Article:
Synaptic circuitry in the retinorecipient layers of the optic tectum of the lamprey (Lampetra fluviatilis). A combined hodological, GABA and glutamate immunocytochemical study.Brain Struct Funct. 2009 Sep; 213(4-5):395-422.BS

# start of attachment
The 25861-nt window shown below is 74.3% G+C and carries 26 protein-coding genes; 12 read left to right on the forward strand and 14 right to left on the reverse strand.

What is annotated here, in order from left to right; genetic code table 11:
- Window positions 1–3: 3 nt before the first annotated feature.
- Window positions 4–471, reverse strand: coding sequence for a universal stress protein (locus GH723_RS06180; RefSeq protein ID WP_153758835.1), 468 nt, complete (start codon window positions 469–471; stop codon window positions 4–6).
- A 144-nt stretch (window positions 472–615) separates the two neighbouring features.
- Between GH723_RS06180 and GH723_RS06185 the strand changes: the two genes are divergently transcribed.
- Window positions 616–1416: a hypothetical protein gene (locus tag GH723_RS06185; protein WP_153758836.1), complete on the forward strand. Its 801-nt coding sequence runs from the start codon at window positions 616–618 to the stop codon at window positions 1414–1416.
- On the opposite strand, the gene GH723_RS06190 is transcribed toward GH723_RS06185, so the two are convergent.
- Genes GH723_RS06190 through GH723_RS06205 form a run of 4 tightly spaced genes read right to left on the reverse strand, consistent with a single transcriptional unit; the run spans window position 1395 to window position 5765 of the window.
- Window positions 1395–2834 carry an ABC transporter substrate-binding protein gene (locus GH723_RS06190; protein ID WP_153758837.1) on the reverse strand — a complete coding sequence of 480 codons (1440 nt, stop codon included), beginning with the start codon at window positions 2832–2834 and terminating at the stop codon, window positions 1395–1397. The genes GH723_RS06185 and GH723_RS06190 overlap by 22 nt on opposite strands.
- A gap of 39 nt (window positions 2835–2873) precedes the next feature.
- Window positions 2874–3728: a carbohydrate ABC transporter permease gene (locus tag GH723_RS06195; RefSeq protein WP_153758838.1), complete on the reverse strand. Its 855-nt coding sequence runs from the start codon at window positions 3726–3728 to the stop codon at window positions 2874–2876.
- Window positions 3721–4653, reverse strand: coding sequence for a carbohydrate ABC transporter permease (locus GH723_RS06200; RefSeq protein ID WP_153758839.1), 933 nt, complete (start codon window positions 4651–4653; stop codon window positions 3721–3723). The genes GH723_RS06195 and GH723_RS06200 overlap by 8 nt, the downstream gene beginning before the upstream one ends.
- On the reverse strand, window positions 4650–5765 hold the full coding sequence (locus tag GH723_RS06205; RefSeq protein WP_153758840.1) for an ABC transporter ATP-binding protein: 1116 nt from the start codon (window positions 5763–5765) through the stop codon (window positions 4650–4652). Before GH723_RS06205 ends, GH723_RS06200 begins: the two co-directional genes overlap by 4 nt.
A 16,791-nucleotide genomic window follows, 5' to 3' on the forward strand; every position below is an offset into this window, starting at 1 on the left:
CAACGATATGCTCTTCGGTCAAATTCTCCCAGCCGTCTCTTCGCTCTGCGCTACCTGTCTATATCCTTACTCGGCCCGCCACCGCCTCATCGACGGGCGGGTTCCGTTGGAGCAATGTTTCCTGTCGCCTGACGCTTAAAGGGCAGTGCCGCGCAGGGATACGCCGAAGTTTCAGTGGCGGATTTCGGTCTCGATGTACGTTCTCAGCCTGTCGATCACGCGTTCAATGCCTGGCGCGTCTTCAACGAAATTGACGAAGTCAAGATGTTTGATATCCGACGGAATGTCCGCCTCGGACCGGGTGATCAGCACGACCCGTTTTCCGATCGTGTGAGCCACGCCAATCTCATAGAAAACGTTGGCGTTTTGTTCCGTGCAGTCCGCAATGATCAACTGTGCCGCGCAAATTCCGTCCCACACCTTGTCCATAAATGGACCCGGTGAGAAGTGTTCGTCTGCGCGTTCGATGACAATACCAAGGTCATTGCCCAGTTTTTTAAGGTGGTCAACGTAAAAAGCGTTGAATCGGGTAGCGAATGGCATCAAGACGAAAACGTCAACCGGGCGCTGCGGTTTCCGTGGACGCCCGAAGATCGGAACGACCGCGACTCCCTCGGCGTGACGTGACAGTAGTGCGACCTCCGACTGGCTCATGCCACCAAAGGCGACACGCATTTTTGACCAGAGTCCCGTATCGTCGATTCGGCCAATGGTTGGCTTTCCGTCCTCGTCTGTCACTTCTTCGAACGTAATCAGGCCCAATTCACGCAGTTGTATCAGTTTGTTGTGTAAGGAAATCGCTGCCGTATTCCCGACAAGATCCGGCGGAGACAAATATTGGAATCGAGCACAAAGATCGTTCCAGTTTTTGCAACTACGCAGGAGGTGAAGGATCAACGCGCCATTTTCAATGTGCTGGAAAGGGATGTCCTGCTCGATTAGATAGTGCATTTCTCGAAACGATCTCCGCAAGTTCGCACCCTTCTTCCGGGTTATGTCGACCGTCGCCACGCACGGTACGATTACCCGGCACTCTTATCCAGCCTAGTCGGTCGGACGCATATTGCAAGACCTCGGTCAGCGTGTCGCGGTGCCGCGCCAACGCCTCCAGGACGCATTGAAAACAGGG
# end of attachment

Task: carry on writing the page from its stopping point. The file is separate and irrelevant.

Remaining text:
The ultrastructure of the retinorecipient layers of the lamprey optic tectum was analysed using tract tracing techniques combined with GABA and glutamate immunocytochemistry. Two types of neurons were identified; a population of large GABA-immunonegative cells, and a population of smaller, highly GABA-immunoreactive interneurons, some of whose dendrites contain synaptic vesicles (DCSV). Five types of axon terminals were identified and divided into two major categories. The first of these are GABA-immunonegative, highly glutamate-immunoreactive, contain round synaptic vesicles, make asymmetrical synaptic contacts, and can in turn be divided into AT1 and AT2 terminals. The AT1 terminals are those of the retinotectal projection. The origin of the nonretinal AT2 terminals could not be determined. AT1 and AT2 terminals establish synaptic contacts with DCSV, with dendrites of the retinopetal neurons (DRN), and with conventional dendritic (D) profiles. The terminals of the second category are GABA-immunoreactive and can similarly be divided into AT3 and AT4 terminals. The AT3 terminals contain pleiomorphic synaptic vesicles and make symmetrical synaptic contacts for the most part with glutamate-immunoreactive D profiles. The AT4 terminals contain rounded synaptic vesicles and make asymmetrical synaptic contacts with DRN, with DCSV, and with D profiles. A fifth, rarely observed category of terminals (AT5) contain both clear synaptic vesicles and a large number of dense-core vesicles. Synaptic triads involving AT1, AT2 or AT4 terminals are rare. Our findings are compared to these of previous studies of the fine structure and immunochemical properties of the retinorecipient layers of the optic tectum or superior colliculus of Gnathostomes.